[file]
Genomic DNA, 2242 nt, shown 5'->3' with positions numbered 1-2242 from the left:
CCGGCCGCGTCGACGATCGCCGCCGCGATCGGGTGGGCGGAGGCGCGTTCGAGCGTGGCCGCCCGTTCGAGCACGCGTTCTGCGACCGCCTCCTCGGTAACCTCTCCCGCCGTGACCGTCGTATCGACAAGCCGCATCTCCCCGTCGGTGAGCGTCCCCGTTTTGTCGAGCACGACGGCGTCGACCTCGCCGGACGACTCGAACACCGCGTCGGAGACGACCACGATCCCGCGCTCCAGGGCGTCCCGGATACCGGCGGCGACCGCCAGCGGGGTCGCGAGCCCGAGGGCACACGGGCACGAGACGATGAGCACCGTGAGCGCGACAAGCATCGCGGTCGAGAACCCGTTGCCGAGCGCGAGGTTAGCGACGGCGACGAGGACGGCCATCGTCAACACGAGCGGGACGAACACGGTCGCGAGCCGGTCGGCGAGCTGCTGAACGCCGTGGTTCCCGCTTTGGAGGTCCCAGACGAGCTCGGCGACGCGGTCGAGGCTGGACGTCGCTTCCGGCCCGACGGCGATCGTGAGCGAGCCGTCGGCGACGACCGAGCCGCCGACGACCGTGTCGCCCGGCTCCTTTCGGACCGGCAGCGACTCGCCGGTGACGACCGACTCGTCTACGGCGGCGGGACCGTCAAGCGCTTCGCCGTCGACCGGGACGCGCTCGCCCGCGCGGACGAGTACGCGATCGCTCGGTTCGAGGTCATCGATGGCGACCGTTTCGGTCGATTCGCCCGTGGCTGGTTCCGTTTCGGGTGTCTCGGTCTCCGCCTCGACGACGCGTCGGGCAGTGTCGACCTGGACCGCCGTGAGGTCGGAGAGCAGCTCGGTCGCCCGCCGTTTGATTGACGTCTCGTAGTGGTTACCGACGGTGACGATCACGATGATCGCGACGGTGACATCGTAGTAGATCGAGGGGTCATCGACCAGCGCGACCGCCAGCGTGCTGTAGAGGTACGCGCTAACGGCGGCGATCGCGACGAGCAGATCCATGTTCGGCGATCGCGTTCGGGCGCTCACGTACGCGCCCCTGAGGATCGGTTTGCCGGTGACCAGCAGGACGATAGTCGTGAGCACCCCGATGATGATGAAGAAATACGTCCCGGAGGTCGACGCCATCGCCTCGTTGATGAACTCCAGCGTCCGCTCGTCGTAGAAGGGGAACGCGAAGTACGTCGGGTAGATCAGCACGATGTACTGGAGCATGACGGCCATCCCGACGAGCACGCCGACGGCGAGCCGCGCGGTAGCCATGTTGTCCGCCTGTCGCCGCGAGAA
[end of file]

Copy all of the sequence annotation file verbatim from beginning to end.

Genomic DNA, 2242 nt, shown 5'->3' with positions numbered 1-2242 from the left:
CCGGCCGCGTCGACGATCGCCGCCGCGATCGGGTGGGCGGAGGCGCGTTCGAGCGTGGCCGCCCGTTCGAGCACGCGTTCTGCGACCGCCTCCTCGGTAACCTCTCCCGCCGTGACCGTCGTATCGACAAGCCGCATCTCCCCGTCGGTGAGCGTCCCCGTTTTGTCGAGCACGACGGCGTCGACCTCGCCGGACGACTCGAACACCGCGTCGGAGACGACCACGATCCCGCGCTCCAGGGCGTCCCGGATACCGGCGGCGACCGCCAGCGGGGTCGCGAGCCCGAGGGCACACGGGCACGAGACGATGAGCACCGTGAGCGCGACAAGCATCGCGGTCGAGAACCCGTTGCCGAGCGCGAGGTTAGCGACGGCGACGAGGACGGCCATCGTCAACACGAGCGGGACGAACACGGTCGCGAGCCGGTCGGCGAGCTGCTGAACGCCGTGGTTCCCGCTTTGGAGGTCCCAGACGAGCTCGGCGACGCGGTCGAGGCTGGACGTCGCTTCCGGCCCGACGGCGATCGTGAGCGAGCCGTCGGCGACGACCGAGCCGCCGACGACCGTGTCGCCCGGCTCCTTTCGGACCGGCAGCGACTCGCCGGTGACGACCGACTCGTCTACGGCGGCGGGACCGTCAAGCGCTTCGCCGTCGACCGGGACGCGCTCGCCCGCGCGGACGAGTACGCGATCGCTCGGTTCGAGGTCATCGATGGCGACCGTTTCGGTCGATTCGCCCGTGGCTGGTTCCGTTTCGGGTGTCTCGGTCTCCGCCTCGACGACGCGTCGGGCAGTGTCGACCTGGACCGCCGTGAGGTCGGAGAGCAGCTCGGTCGCCCGCCGTTTGATTGACGTCTCGTAGTGGTTACCGACGGTGACGATCACGATGATCGCGACGGTGACATCGTAGTAGATCGAGGGGTCATCGACCAGCGCGACCGCCAGCGTGCTGTAGAGGTACGCGCTAACGGCGGCGATCGCGACGAGCAGATCCATGTTCGGCGATCGCGTTCGGGCGCTCACGTACGCGCCCCTGAGGATCGGTTTGCCGGTGACCAGCAGGACGATAGTCGTGAGCACCCCGATGATGATGAAGAAATACGTCCCGGAGGTCGACGCCATCGCCTCGTTGATGAACTCCAGCGTCCGCTCGTCGTAGAAGGGGAACGCGAAGTACGTCGGGTAGATCAGCACGATGTACTGGAGCATGACGGCCATCCCGACGAGCACGCCGACGGCGAGCCGCGCGGTAGCCATGTTGTCCGCCTGTCGCCGCGAGAA